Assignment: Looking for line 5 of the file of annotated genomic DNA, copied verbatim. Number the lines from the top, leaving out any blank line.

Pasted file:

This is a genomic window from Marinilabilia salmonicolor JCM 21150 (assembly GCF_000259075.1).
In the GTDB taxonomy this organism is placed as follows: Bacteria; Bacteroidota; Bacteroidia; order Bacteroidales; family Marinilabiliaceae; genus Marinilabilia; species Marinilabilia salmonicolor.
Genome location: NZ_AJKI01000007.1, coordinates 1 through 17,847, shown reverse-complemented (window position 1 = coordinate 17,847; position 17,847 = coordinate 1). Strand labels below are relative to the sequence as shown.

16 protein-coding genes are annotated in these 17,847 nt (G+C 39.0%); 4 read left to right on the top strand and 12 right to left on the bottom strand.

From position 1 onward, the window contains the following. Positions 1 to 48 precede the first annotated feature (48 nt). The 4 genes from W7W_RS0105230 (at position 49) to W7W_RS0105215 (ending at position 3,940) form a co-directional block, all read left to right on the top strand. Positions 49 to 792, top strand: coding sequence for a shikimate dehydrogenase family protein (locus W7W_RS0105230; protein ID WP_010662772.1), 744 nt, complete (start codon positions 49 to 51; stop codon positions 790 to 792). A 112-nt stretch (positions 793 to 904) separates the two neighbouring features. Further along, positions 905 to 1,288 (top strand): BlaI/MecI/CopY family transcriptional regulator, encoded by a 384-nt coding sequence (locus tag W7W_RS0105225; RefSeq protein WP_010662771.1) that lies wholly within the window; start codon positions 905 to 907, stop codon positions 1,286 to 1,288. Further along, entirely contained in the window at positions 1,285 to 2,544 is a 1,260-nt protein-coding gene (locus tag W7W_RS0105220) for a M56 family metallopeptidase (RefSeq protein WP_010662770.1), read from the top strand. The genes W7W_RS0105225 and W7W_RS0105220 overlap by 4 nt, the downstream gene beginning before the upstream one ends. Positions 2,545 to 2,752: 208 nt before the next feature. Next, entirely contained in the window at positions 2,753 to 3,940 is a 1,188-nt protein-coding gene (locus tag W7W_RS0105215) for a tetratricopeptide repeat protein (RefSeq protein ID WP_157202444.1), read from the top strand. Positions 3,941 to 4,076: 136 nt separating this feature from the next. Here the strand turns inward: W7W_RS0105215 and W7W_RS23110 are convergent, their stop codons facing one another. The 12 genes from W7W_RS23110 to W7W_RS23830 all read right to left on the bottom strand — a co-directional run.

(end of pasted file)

From position 1 onward, the window contains the following. Positions 1 to 48 precede the first annotated feature (48 nt). The 4 genes from W7W_RS0105230 (at position 49) to W7W_RS0105215 (ending at position 3,940) form a co-directional block, all read left to right on the top strand. Positions 49 to 792, top strand: coding sequence for a shikimate dehydrogenase family protein (locus W7W_RS0105230; protein ID WP_010662772.1), 744 nt, complete (start codon positions 49 to 51; stop codon positions 790 to 792). A 112-nt stretch (positions 793 to 904) separates the two neighbouring features. Further along, positions 905 to 1,288 (top strand): BlaI/MecI/CopY family transcriptional regulator, encoded by a 384-nt coding sequence (locus tag W7W_RS0105225; RefSeq protein WP_010662771.1) that lies wholly within the window; start codon positions 905 to 907, stop codon positions 1,286 to 1,288. Further along, entirely contained in the window at positions 1,285 to 2,544 is a 1,260-nt protein-coding gene (locus tag W7W_RS0105220) for a M56 family metallopeptidase (RefSeq protein WP_010662770.1), read from the top strand. The genes W7W_RS0105225 and W7W_RS0105220 overlap by 4 nt, the downstream gene beginning before the upstream one ends. Positions 2,545 to 2,752: 208 nt before the next feature. Next, entirely contained in the window at positions 2,753 to 3,940 is a 1,188-nt protein-coding gene (locus tag W7W_RS0105215) for a tetratricopeptide repeat protein (RefSeq protein ID WP_157202444.1), read from the top strand. Positions 3,941 to 4,076: 136 nt separating this feature from the next. Here the strand turns inward: W7W_RS0105215 and W7W_RS23110 are convergent, their stop codons facing one another. The 12 genes from W7W_RS23110 to W7W_RS23830 all read right to left on the bottom strand — a co-directional run.